“Final Fantasy: The Spirits Within” does contain some incredible animation and visuals. I am, like many other critics, torn by the elements of the story and the craft involved in making it. The movie represents four years of work and $140 million dollars to make. Human actors are safe (for now), but it is always fun for this SciFi fan to see them push the technological boundaries.

“FF:TSW” is, however, like that video game system you just couldn’t wait to buy. The satisfaction comes quickly, but leaves just as quickly. Satisfaction is like that in this film as well. Children are strongly discouraged from watching this ground-breaking effort, since the primary themes of the story are not a healthy influence on any young mind. There are many elements of the plot that will disturb the “true Spirit” within Christian viewers, and could continue to lead those who are not true believers down a deceptive and deadly path.

Yet, there is the “gotta see it” crowd who I cannot discourage from seeing this film. My recommendation is that SciFi fans see and enjoy the moment and that parents use the cautions stated above to guide in your discernment. Bridges can be built to explain the truth of the gospel and the Holy Spirit’s work in the believer. Take advantage of those opportunities to open discussion.

In other content, “FF” feels tame for a “PG-13” rating. It does contain some mild profanity and uses of God’s name in vain. It doesn’t contain any sex or substance abuse. The most dangerous element is the spiritual fantasy within, so don’t dismiss the prompting you may feel from the Holy Spirit within to share the truth with those who don’t know without your help.


Viewer Comments
Firstly, the technical aspects of this film are superb. Quite simply, this is the best looking use of computer animation yet released. It seems that the film makers are so impressed with their creation of Aki that she’ll be used in future films—depending on the success of this one. The script? Well, it’s OK. It maybe has a little more depth than the average SF hookum that seems to get churned out every so often. it’s a shame that they didn’t use a plot similar to that of Final Fantasy 5, with its often moving scenes and characterisations. Maybe they had to tone it down for the general American audience, who seem to be very keen on anything that doesn’t demand too much brain power. As for the New Age elements… Well, the film is called Final FANTASY. it’s not as if they’re being presented as documentary fact. The universe presented here is so clearly an alternative reality that I don’t think it poses too much of a problem. I find more to worry about in Disney, to be honest with you.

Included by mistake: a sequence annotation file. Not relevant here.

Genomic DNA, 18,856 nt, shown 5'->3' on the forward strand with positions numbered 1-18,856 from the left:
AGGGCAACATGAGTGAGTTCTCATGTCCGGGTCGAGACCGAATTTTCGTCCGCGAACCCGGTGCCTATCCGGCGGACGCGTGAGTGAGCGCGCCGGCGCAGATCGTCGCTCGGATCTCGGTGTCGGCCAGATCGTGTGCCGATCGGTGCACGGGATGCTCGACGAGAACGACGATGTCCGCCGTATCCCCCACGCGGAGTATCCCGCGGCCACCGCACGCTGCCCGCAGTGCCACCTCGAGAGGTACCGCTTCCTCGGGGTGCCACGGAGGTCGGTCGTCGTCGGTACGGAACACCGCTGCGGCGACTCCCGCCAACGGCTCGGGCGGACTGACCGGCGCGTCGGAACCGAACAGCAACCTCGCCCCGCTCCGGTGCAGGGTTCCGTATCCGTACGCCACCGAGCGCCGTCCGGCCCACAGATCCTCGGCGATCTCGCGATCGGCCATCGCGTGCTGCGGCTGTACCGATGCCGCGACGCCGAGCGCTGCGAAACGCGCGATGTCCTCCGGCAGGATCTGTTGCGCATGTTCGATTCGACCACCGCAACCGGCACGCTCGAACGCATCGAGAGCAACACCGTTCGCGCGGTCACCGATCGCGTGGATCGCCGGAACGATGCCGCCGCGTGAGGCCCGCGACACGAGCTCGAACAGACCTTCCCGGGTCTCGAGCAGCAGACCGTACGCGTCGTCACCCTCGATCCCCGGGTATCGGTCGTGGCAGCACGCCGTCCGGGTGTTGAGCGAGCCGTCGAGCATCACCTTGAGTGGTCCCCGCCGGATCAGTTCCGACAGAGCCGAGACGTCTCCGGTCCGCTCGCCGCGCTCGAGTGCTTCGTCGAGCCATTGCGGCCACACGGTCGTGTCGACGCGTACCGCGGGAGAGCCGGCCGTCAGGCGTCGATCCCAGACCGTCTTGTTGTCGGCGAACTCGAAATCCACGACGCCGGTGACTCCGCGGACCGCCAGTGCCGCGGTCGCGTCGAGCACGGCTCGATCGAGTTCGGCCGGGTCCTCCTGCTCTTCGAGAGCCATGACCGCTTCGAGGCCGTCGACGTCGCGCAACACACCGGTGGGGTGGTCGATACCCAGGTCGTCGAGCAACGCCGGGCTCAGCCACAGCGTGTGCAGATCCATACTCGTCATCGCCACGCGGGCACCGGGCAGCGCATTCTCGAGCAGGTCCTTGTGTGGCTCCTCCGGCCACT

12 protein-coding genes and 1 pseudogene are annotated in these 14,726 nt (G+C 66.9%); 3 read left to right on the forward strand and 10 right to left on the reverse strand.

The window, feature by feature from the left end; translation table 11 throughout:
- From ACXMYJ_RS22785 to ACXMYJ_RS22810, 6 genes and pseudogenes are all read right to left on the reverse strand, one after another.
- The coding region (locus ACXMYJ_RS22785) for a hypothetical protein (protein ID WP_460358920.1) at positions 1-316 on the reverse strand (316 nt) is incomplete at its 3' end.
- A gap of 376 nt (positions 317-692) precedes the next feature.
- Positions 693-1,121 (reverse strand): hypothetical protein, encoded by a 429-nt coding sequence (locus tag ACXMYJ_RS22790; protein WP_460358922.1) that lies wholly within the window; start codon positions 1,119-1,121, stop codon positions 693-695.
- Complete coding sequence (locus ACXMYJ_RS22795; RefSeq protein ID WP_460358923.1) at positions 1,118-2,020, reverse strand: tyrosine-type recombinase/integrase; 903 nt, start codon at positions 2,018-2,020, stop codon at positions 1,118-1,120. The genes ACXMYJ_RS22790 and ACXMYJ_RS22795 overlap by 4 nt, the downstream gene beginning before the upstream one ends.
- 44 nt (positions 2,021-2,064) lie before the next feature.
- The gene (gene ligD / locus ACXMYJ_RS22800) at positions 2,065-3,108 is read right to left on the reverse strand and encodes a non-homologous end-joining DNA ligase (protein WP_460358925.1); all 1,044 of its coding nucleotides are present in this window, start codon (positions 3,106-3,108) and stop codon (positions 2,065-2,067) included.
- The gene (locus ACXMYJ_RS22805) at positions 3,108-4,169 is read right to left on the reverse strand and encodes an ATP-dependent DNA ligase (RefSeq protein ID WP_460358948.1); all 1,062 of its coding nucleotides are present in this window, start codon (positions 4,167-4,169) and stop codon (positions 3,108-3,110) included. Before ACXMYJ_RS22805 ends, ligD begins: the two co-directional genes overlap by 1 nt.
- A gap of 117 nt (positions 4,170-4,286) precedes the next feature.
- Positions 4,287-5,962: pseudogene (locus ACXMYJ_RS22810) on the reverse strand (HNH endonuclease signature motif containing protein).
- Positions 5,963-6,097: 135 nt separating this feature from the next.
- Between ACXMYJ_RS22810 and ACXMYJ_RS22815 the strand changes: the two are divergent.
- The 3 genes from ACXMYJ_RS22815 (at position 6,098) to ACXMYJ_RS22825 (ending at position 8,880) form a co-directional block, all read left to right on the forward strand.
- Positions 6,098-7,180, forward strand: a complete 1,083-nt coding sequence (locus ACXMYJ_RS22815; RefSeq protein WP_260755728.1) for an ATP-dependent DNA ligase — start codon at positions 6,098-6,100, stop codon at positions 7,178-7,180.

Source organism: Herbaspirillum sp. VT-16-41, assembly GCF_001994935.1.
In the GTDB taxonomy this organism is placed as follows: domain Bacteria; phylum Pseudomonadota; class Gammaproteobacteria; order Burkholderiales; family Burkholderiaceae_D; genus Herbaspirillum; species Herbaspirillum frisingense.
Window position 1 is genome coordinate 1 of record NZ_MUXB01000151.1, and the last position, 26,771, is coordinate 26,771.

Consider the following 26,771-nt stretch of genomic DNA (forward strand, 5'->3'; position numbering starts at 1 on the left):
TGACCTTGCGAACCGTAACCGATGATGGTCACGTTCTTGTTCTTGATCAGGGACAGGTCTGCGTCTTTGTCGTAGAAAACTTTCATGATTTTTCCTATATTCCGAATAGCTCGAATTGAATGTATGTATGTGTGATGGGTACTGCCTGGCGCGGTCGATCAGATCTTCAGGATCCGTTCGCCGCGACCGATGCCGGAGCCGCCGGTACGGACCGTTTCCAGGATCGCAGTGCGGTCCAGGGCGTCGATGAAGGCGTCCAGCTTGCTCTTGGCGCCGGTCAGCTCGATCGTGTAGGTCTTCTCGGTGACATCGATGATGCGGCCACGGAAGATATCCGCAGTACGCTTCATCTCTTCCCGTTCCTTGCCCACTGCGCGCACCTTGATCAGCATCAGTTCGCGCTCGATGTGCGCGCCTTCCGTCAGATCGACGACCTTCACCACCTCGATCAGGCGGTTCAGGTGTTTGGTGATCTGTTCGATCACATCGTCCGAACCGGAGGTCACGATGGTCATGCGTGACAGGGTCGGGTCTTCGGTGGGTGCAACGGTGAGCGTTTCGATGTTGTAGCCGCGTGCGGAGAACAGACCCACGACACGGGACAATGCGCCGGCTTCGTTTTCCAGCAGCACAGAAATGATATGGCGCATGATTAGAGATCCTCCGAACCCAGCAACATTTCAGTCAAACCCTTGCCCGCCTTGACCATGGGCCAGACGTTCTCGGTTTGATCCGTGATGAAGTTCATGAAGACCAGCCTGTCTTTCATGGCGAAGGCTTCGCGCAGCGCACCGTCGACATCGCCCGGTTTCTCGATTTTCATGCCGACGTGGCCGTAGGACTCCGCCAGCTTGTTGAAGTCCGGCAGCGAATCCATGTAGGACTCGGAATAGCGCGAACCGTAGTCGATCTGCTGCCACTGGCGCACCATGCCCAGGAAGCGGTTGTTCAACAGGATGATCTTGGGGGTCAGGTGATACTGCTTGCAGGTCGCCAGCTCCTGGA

My Ratings: [Better than Average / 5]
—Paul Bird, age 28
I’ll keep it short, the graphics quality was really excellent, but the storyline and design was somewhat typical and bland. I have worked with this kind of media and stuff for almost 2 years now, but it doesn’t take an expert to know that since the Final Fantasy game, its publisher has brought nothing but excellence. Oh, and did anyone notice that absolutely no sweat or tears were shed during this film? How can that be due to the situation in the film? Finally, a serious objectionable element I would like to point out is the use of and focus on the Gaia (A nature spirit from Greek mythology, I think).
My Ratings: [Better than Average / 4]
—Robin Tan, age 19
I went to see this movie because I was intrigued by the filming technic. The movie was very disappointing, I should have left halfway through it. There wasn’t any enjoyment at having seen a movie and I felt like I wasted my evening and money. The movie is extremely humanistic and promotes the belief that all life is God (gyna) and when you die, or anything dies it returns to the Earths spirit. By the way if I had realized Alec Baldwin was involved in the movie, I would have avoided it regardless of the promotional hype. Please save you money, and don’t expose your kids to this movie!
My Ratings: [Very Offensive / 3½]
—Gene Keene, age 45
This movie is eye candy. I went to this movie without ever playing the game of “Final Fantasy”. The movie was interesting but smacked with New Age Ideology from beginning to end (especially the end). This movie would lead to a great discussion with teens about worldviews. There are a few “s” words and so forth but no sex. There is plenty of violence. I guess as far as movies go it’s okay but it does not in any way put forth a Christian worldview.
My Ratings: [Average / 4]
—Scott McCullar, age 26
The Final Fantasy movie was a complete waste of my time. Not only was the story confusing, but it had almost next to zero character development. When you make a movie, you should try to invoke some feelings towards the characters. I couldn’t care one way or the other for the characters, as they totally bored me to no end. Adding to that, the demonic presence in this movie is obvious. As a former fan of Japanese Animation, these so called “Aliens” are nothing more than what they’ve already established as demons in their animation. About the only thing that is outstanding in this movie are the graphics. Which are nothing really out of the ordinary if you’re a video game fan. As a video game player, this seemed to me like a 100 minute Computer graphics display. Which looked cool, but you’ve got to add more to it than that. The New Age spirituality tone is obviously felt in this movie. With all the references to “Gaia” and how humans supposedly came from this… In the end, stay away from this movie not only for that content, but also because it’s just plain bad.